An Albany passion project amongst friends has evolved into a molecular musical composition, otherwise known as Bendt. The four-piece rock group strands undoubted rock heritage with a meticulous nuance of modern yet technical tangents. In their most recent, and debut full length, Bendt tells a story that clearly roots deeper than their sonic surface.
Bendt’s nine track album, Brightness in the Barrens, is sequenced in such a way that provokes the ear. With each track comes a new tone, walking you up a spiral staircase. It’s that moment where you inch closer, adjust your ear and grow more curious with each step. “Encumbered,” marks that sonic threshold where you’ve now entered Bent’s world – The Rock n’ Roll egg has been cracked and mutates before your own eyes.
A Lonely shadow wearing down
The flooding ends but the flames abound
With knowledge worth its weight in gold
Encumbered minds best left unsold“Encumbered” – Bendt
Notably, Bendt has made an effort with the albums opening track “Symptoms.” It debuted as a single in January and paired with a play-along music video. You can’t knock a band that leads with their musical foot forward. The opening hook is gritty with drum licks that make the listener jump more than once. Lead guitarist, Carl Blackwood, is impressive as he takes the bridge to atmospherical heights. Each instrument colors the piece in their own right, but Bendt is just getting warmed up.
Bendt has that iconic rock sound, but thrives in their subtle textures. Tracks like “Dire Elevation,” “13th” and “Don’t” start at utter ends of the spectrum and contrast each other brilliantly. It’s a physical fitness test of the musical minds. Nothing yields way. Everything is continually changing.
Without ample background, Bendt punningly plays on the notes between the notes. Highlighting on a personal favorite, “Knife” cuts right through the bullshit. Downright gritty rock that highlights the strength of each player. Continually throughout the album Blackwood and bassist, John Longo push and pull against Matt Plummer’s lead vocals. Drummer Cody Bingham doesn’t play like an outright rock drummer. His nuance captures the intricate textures that non-chromatic instruments often miss – taking what’s his and bolstering the energy in the room. Then roaring on the floor tom, sharpening the band back into the hook.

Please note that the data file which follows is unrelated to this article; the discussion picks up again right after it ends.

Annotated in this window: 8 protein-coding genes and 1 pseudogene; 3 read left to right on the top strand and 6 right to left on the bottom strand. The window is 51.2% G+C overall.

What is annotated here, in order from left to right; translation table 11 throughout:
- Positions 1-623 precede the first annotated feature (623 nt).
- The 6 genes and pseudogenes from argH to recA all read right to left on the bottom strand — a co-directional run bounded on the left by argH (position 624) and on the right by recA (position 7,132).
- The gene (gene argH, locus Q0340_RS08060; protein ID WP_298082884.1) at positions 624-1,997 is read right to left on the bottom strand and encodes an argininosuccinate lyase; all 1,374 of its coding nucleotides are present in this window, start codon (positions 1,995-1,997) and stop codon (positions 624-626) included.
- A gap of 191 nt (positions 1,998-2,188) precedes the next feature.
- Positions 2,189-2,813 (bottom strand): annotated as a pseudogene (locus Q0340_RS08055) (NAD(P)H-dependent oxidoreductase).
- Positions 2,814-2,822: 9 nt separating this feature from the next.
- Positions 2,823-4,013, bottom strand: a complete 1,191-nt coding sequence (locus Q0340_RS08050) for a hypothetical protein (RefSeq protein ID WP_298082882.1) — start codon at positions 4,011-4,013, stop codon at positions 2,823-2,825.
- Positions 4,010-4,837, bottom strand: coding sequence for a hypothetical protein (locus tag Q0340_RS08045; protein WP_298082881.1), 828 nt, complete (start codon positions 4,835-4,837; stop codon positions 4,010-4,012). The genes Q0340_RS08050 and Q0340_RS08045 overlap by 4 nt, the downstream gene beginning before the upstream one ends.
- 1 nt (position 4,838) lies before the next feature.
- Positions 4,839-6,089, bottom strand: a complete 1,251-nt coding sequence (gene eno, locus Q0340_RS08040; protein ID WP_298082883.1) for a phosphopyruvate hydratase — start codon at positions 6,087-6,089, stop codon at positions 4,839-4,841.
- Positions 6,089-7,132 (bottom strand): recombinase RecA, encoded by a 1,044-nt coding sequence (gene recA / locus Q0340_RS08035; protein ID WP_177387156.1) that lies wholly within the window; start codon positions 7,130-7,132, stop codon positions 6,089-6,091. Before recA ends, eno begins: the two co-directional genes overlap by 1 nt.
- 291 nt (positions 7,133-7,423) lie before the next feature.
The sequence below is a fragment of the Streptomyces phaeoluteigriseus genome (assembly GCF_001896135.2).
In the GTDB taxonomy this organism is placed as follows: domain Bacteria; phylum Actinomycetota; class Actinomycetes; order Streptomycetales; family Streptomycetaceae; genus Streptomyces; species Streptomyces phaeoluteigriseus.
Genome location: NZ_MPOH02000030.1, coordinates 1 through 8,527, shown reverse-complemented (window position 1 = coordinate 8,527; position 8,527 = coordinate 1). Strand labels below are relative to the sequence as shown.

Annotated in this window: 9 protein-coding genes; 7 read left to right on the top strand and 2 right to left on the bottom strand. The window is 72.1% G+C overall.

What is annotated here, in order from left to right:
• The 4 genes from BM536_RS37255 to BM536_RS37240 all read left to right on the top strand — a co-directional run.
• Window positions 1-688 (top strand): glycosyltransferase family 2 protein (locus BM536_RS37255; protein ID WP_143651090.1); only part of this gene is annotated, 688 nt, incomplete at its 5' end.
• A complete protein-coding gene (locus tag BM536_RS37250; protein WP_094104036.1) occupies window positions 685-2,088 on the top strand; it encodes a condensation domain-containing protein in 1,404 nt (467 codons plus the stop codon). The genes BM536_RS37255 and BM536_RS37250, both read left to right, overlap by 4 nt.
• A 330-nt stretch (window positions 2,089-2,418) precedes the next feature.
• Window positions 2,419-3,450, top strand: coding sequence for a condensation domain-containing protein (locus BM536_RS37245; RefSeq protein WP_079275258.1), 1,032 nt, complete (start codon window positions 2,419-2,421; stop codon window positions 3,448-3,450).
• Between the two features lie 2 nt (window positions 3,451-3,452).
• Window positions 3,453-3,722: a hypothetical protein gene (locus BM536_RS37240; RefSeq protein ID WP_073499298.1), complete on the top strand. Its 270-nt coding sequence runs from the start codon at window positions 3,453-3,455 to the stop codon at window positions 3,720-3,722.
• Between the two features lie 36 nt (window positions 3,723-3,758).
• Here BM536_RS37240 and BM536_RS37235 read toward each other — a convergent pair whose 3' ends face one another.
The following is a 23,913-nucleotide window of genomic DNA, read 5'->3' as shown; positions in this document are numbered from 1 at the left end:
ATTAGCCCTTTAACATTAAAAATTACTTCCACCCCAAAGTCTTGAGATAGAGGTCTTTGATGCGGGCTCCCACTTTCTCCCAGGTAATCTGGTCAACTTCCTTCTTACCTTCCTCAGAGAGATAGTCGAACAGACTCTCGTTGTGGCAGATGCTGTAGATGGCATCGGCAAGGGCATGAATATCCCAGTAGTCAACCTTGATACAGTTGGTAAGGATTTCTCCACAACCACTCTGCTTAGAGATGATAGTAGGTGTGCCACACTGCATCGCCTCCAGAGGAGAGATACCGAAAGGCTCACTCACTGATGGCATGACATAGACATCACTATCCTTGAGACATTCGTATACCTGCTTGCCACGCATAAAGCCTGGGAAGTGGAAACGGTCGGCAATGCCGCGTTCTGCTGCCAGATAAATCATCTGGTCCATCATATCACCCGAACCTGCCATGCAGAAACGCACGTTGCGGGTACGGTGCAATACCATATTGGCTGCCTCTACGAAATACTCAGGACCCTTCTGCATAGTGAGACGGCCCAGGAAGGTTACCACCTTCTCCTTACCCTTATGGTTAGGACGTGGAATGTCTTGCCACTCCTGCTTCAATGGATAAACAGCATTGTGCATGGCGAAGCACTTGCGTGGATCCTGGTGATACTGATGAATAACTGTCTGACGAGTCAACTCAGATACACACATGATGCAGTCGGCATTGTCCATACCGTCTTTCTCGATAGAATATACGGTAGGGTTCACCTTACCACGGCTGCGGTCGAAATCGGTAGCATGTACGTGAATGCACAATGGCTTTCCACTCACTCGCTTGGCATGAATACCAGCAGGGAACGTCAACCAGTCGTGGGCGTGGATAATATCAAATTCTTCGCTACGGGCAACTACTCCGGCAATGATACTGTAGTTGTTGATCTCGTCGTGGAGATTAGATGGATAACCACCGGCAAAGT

Album outliers “Open Spaces” and “Something” round out this debut and make way for a suspenseful setlist if weaved carefully as interludes, or stacked as dreamy encore.
Bendt is a hip rock band that plays outiside the box. My guess: their live performances will keep the eyes and ears on edge, trying to absorb what’s actually going on. Gridlocked by the pandemic “Brightness in the Barrens” has not had its chance to bloom.
Be sure to check out Bendt’s 2017 self titled EP that holds its own against Brightness in the Barrens eye for eye – or mixed on shuffle. “Odyssey” is a mysterious harmonic that lurks in the musical mastermind of Bendt – giving way with long-winding strums – so you can take it all in once again. It grows.
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